- 92290), 28 November 2016
EFITA newsletter / 758 - European Federation for Information Technology
in Agriculture, Food and the Environment
To correspond with me (GW), please use this address: guy.waksman(a)laposte.net
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Archives of the efita newsletters
2 - 5 July 2017
note these dates!
- France at SupAgro Ag University
Jean-Pierre CHANET (Irstea)
Bruno TISSEYRE (AgroTIC SupAgro)
Olivier NAUD (Irstea)
Mél : jean-pierre.chanet(a)irstea.fr, tisseyre(a)supagro.inra.fr,
Hair Force One
I actually don't have a bad hairline - Donald TRUMP
Ag International Online
> Highlights for the issue include:
- Report on ABIM Biocontrol Conference
- Precision Agriculture: What's behind the name?
- The latest on AG Start-ups
- Sensing Water in Plants: The latest scientific developments.
- Iran: After sanctions have been lifted, challenges and opportunities.
- From Raw Materials to Biostimulants: A step by step procedure.
> Plus all the regular features: News, Suppliers Corner, Leader's
Profiles, People and Events…
> Details on Precision Agriculture:
- Precision Agriculture: What's behind the name? by Alexandre Escola,
Jose Antonio Martinez and Jaume Arno, University of Lleida
- An interview: Nicolas Tremblay, president of the International Society
of Precision Agriculture
- Heard and seen at the International Conference on Precision Agriculture
The French Agricultural Technical Institutes (ITA) present a whitepaper
with 10 recommendations to favor the access and the valuation of data
Contact: Francois BRUN
BBC NEWS: In the future, will farming be fully automated ? By Padraig
Belton Technology of Business reporter
In the not-too-distant future, our fields could be tilled, sown, tended
and harvested entirely by fleets of co-operating autonomous machines by
land and air.
And they'll be working both day and night.
Driverless tractors that can follow pre-programmed routes are already
being deployed at large farms around the world.
Drones are buzzing over fields assessing crop health and soil conditions.
Ground sensors are monitoring the amount of water and nutrients in the
soil, triggering irrigation and fertiliser applications.
And in Japan, the world's first entirely automated lettuce farm is due
for launch next year.
The future of farming is automated.
Tips for increasing profitability on your farm in 2017
The Red Wing Software team works with farms around the U.S. every
day. And the one conversation that often comes to surface during our conversations
is about best management practices for growth on the farm. This is a very
timely topic with the start of a new year approaching, as every farming
operation should be considering how to make the new year more profitable
than the last. While the conversation initially centers on farm accounting
software, it quickly becomes clear that the focus really revolves around
systems and processes.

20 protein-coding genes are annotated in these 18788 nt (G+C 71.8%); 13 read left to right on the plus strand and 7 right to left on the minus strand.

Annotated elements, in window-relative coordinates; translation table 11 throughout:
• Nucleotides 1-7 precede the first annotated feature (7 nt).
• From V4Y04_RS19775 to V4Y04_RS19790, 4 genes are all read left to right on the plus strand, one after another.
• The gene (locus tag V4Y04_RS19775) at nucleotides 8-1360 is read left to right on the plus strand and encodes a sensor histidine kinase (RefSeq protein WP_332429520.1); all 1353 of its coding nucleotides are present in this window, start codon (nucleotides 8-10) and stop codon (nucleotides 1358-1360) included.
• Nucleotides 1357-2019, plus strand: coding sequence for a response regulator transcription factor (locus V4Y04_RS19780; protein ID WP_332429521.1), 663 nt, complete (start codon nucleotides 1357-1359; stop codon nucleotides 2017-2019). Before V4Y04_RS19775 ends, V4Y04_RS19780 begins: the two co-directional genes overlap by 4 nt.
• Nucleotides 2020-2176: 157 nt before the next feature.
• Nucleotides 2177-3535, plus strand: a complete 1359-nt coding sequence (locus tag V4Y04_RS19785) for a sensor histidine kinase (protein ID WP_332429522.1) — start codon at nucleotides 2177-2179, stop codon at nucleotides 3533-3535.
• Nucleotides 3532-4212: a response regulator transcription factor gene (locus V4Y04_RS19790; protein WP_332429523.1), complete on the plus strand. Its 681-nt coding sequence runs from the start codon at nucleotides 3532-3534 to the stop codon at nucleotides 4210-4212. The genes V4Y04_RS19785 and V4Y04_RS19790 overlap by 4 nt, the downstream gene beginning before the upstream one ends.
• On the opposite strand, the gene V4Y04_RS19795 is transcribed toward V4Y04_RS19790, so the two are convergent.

Red Wing Software: Accounting Software and Payroll Software For Businesses,
Farms and Nonprofits
Augmented reality, smarter farming, tech product roundup
This week's installment of Tech Five offers a look not only at some
advanced tech, but how some may be applied to agriculture.
Vivino: Price comparison, ratings and reviews for any wine
Never forget another wine! Our app and wine community offer an up
to date catalog with prices, stores, regions, grapes and reviews
Visualizing data with an electronic field report
Farmobile offers significant update to its
platform with live-data look at what machines are doing in the field.
An autonomous tractor update
Trimble showed off a demo offering a look at their work with driverless
machines. Video included
A married couple went to the hospital to have their baby delivered
Upon their arrival, the doctor said that the hospital was testing an amazing
new high-tech machine that would transfer a portion of the mother's labour
pain to the baby's father.
He asked if they were interested, both said they were very much in favour
of it. The doctor set the pain transfer to 10% for starters, explaining
that even 10% was probably more pain than the father had ever experienced
But as the labour progressed, the husband felt fine and asked the doctor
to go ahead and kick it up a notch. The doctor then adjusted the machine
to 20% pain transfer.
The husband was still feeling fine.
The doctor then checked the husband's blood pressure and was amazed at
how well he was doing. At this point they decided to try for 50%.
The husband continued to feel quite well. Since the pain transfer was
obviously helping the wife considerably, the husband encouraged the doctor
to transfer ALL the pain to him.
The wife delivered a healthy baby boy with virtually no pain, and the
husband had experienced none. She and her husband were ecstatic.
When they got home they found the postman dead on the porch.
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Contact: Guy WAKSMAN
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The archives of this newsletter
Jokes, Quotes and Anecdotes... an Anatomy of Wit
Mick Harkin, ex Secretary of EFITA, who has kept us amused with his
Friday Jokes over the years, has published a book on Amazon entitled "Jokes,
Quotes and Anecdotes... an Anatomy of Wit".
Contact: Mick HARKIN
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